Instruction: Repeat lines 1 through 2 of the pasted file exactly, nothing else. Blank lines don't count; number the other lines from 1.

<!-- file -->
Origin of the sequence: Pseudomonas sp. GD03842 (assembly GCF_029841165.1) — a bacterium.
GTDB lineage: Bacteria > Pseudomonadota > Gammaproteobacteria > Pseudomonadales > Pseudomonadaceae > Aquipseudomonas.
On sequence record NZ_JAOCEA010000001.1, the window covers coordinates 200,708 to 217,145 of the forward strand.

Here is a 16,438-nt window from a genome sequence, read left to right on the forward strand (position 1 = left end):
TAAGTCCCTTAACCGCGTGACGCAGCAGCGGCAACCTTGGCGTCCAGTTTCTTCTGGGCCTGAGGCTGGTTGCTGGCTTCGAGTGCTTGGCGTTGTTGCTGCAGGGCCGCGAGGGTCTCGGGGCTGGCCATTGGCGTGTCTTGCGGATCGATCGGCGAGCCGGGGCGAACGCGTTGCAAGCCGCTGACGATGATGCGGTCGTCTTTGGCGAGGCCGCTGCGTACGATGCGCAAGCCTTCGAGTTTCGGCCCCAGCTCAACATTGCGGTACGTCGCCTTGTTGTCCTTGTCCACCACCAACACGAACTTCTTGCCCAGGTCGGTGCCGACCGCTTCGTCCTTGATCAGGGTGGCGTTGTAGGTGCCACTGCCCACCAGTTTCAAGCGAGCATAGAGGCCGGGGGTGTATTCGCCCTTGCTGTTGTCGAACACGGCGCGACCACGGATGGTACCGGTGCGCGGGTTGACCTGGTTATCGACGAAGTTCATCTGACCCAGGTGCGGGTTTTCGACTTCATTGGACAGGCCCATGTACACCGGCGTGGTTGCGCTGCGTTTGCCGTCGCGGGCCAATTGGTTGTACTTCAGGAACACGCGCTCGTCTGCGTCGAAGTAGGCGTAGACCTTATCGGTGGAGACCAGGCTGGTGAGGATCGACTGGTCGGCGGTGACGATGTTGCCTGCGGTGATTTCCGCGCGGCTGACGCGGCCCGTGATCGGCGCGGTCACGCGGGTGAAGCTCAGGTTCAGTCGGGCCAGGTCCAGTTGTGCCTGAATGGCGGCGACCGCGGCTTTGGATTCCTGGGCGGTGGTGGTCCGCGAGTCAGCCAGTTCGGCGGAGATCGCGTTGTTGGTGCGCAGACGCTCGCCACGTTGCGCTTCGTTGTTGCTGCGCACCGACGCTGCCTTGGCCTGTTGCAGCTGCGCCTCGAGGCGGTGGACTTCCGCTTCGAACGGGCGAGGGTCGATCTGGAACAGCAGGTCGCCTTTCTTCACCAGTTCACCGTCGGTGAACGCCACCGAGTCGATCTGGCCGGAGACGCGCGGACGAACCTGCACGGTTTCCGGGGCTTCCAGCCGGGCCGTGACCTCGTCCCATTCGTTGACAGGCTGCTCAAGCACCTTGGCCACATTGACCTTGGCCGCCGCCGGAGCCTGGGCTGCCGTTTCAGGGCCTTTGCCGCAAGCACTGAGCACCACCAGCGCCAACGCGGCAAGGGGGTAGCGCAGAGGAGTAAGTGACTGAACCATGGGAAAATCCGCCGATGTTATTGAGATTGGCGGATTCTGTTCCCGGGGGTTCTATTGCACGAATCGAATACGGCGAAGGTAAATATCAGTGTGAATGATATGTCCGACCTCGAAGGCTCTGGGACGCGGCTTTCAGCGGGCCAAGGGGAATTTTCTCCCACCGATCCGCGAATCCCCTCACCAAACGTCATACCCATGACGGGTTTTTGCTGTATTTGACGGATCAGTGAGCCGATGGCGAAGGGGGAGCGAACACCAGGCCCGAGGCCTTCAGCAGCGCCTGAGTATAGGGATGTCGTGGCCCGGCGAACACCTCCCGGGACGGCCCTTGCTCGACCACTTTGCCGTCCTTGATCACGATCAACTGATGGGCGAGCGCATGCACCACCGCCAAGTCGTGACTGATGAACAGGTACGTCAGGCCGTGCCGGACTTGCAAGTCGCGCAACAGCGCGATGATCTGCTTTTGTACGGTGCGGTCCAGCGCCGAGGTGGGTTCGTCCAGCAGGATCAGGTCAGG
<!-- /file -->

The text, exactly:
Origin of the sequence: Pseudomonas sp. GD03842 (assembly GCF_029841165.1) — a bacterium.
GTDB lineage: Bacteria > Pseudomonadota > Gammaproteobacteria > Pseudomonadales > Pseudomonadaceae > Aquipseudomonas.